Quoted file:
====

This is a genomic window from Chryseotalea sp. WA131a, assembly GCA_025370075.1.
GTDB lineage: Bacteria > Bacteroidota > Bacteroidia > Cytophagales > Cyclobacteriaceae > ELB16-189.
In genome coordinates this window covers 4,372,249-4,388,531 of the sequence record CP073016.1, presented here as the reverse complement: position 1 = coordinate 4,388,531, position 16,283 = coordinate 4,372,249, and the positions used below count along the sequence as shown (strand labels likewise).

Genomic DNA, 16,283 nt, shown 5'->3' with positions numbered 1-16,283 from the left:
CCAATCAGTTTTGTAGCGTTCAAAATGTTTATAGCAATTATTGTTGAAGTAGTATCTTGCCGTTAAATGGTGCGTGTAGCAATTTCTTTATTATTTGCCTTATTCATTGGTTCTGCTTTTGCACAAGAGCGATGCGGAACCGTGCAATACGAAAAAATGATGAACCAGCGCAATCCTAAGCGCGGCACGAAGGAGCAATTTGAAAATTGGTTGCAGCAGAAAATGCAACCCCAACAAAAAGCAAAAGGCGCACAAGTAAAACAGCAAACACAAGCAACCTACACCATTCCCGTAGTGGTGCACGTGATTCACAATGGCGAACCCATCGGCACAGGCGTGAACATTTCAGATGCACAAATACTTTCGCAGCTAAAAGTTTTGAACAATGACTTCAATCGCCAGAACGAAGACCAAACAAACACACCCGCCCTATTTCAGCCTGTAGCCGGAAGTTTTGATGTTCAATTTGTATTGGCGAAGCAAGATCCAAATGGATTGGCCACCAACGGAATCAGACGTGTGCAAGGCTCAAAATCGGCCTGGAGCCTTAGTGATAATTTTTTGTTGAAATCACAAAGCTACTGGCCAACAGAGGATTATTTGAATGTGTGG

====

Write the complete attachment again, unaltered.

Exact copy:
This is a genomic window from Chryseotalea sp. WA131a, assembly GCA_025370075.1.
GTDB lineage: Bacteria > Bacteroidota > Bacteroidia > Cytophagales > Cyclobacteriaceae > ELB16-189.
In genome coordinates this window covers 4,372,249-4,388,531 of the sequence record CP073016.1, presented here as the reverse complement: position 1 = coordinate 4,388,531, position 16,283 = coordinate 4,372,249, and the positions used below count along the sequence as shown (strand labels likewise).

Genomic DNA, 16,283 nt, shown 5'->3' with positions numbered 1-16,283 from the left:
CCAATCAGTTTTGTAGCGTTCAAAATGTTTATAGCAATTATTGTTGAAGTAGTATCTTGCCGTTAAATGGTGCGTGTAGCAATTTCTTTATTATTTGCCTTATTCATTGGTTCTGCTTTTGCACAAGAGCGATGCGGAACCGTGCAATACGAAAAAATGATGAACCAGCGCAATCCTAAGCGCGGCACGAAGGAGCAATTTGAAAATTGGTTGCAGCAGAAAATGCAACCCCAACAAAAAGCAAAAGGCGCACAAGTAAAACAGCAAACACAAGCAACCTACACCATTCCCGTAGTGGTGCACGTGATTCACAATGGCGAACCCATCGGCACAGGCGTGAACATTTCAGATGCACAAATACTTTCGCAGCTAAAAGTTTTGAACAATGACTTCAATCGCCAGAACGAAGACCAAACAAACACACCCGCCCTATTTCAGCCTGTAGCCGGAAGTTTTGATGTTCAATTTGTATTGGCGAAGCAAGATCCAAATGGATTGGCCACCAACGGAATCAGACGTGTGCAAGGCTCAAAATCGGCCTGGAGCCTTAGTGATAATTTTTTGTTGAAATCACAAAGCTACTGGCCAACAGAGGATTATTTGAATGTGTGG